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Red Ensign Group members have been attending an intensive course aimed at working with them to ensure their safety investigations of marine casualties and incidents are carried out in line with international requirements.
While the REG delegates are already experienced in such investigations, the course run by the UK-based Marine Accident Investigation Branch combines the requirements of the International Maritime Organization’s Casualty Investigation Code with its own experience and best practice.
Brian Johnson will become the Maritime & Coastguard Agency’s new Chief Executive when the current CEO, Sir Alan Massey, steps down from on 31 October 2018.
Brian started his career as a chemical engineer in Imperial Chemical Industries and then Tate and Lyle, designing and managing manufacturing plants. He joined Remploy in 2000 where he was Operations Director, leading to some substantial improvements in the manufacturing operations. His interest in leading organisations delivering aspects of public service took him into social housing where he was CEO of 3 housing organisations, most recently leading the successful turnaround of Metropolitan. Brian is currently the interim Chief Operating Officer at Abzena, a bio-pharmaceutical company.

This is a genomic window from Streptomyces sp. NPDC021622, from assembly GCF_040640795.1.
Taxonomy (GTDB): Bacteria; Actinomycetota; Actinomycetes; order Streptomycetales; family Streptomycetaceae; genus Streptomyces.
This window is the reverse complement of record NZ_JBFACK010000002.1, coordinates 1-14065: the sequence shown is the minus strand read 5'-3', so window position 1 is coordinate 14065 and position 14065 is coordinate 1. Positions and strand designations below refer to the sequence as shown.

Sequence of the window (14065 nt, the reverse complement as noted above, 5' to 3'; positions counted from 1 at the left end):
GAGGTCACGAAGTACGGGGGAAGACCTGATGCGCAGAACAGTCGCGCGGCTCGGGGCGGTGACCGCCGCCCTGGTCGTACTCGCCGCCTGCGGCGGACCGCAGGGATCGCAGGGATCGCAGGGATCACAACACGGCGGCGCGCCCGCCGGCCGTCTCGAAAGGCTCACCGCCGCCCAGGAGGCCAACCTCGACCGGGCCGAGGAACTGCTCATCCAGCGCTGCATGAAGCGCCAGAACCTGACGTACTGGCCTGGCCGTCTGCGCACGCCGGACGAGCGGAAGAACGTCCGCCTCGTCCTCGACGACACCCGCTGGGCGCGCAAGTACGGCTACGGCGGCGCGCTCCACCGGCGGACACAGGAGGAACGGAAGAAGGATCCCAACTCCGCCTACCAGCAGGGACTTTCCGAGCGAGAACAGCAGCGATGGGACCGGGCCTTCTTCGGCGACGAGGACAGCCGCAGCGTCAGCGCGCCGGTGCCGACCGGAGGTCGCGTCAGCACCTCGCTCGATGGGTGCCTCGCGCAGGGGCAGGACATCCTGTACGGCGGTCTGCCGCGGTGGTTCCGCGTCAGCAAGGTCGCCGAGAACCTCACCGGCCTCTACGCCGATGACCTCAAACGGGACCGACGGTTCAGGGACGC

The Maritime and Coastguard Agency (MCA) is seeking feedback from the public on a new code of practice for intended pleasure vessels (IPV)
The MCA would like feedback on a new proposal to allow pleasure craft to be temporarily used for business purposes and as race support boats.
The organisation has been working with British Marine, RYA, and the Yacht Brokers, Designers and Surveyors Association (YBDSA) to develop the new code of practice which is due to be published on 1 January 2019.
The code is divided into parts. The first refers to intended pleasure vessels (IPV) to be used for temporary commercial reasons and the second for said craft to be used to support race boats.
Enforced via Maritime and Coastguard Agency (MCA) certification, the new code is called the Marine Safety Notice (MSN) 1871 Construction and stipulates the legal requirement for small fishing vessels with an overall length of over 10m to carry an automatic GNSS (GPS) EPIRB. It replaces the existing MSN 1813 on this subject.
The main changes from MSN 1813 in the new code MSN 1871 are:
The UK Maritime & Coastguard Agency (MCA) and the Royal National Lifeboat Institution (RNLI) have run a special week-long event to test the use of drones along a stretch of coastline at St Athan, Wales. The testing took place between 23 and 27 April. A selection of drones were used in four different search and rescue scenarios to explore how they could be used to help save lives in the future.
The scenarios were a shoreline search for a casualty, an offshore search for multiple casualties in the sea, a mud rescue and a communications blackspot where a drone is required to relay information between rescue teams and a casualty on a cliff.